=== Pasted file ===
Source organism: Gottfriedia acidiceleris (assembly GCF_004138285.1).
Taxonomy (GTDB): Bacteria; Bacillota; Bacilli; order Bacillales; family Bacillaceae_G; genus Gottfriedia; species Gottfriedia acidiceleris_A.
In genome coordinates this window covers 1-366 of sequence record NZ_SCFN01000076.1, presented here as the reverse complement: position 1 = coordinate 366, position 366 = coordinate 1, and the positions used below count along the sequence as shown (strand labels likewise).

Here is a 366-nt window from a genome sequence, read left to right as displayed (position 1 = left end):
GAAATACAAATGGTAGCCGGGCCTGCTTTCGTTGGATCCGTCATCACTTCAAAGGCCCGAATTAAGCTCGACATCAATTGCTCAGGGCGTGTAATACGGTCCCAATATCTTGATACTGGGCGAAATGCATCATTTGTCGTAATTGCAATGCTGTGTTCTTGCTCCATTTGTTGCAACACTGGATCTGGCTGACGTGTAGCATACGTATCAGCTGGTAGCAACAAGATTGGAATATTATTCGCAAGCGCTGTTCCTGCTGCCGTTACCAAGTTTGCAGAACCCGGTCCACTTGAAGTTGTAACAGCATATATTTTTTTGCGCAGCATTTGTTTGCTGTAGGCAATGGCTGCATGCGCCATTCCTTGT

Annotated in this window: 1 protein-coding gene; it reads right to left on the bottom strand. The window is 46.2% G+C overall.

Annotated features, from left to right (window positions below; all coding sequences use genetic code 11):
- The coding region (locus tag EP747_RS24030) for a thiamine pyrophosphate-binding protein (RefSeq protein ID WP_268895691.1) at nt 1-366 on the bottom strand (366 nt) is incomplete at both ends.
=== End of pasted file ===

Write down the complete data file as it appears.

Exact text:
Source organism: Gottfriedia acidiceleris (assembly GCF_004138285.1).
Taxonomy (GTDB): Bacteria; Bacillota; Bacilli; order Bacillales; family Bacillaceae_G; genus Gottfriedia; species Gottfriedia acidiceleris_A.
In genome coordinates this window covers 1-366 of sequence record NZ_SCFN01000076.1, presented here as the reverse complement: position 1 = coordinate 366, position 366 = coordinate 1, and the positions used below count along the sequence as shown (strand labels likewise).

Here is a 366-nt window from a genome sequence, read left to right as displayed (position 1 = left end):
GAAATACAAATGGTAGCCGGGCCTGCTTTCGTTGGATCCGTCATCACTTCAAAGGCCCGAATTAAGCTCGACATCAATTGCTCAGGGCGTGTAATACGGTCCCAATATCTTGATACTGGGCGAAATGCATCATTTGTCGTAATTGCAATGCTGTGTTCTTGCTCCATTTGTTGCAACACTGGATCTGGCTGACGTGTAGCATACGTATCAGCTGGTAGCAACAAGATTGGAATATTATTCGCAAGCGCTGTTCCTGCTGCCGTTACCAAGTTTGCAGAACCCGGTCCACTTGAAGTTGTAACAGCATATATTTTTTTGCGCAGCATTTGTTTGCTGTAGGCAATGGCTGCATGCGCCATTCCTTGT

Annotated in this window: 1 protein-coding gene; it reads right to left on the bottom strand. The window is 46.2% G+C overall.

Annotated features, from left to right (window positions below; all coding sequences use genetic code 11):
- The coding region (locus tag EP747_RS24030) for a thiamine pyrophosphate-binding protein (RefSeq protein ID WP_268895691.1) at nt 1-366 on the bottom strand (366 nt) is incomplete at both ends.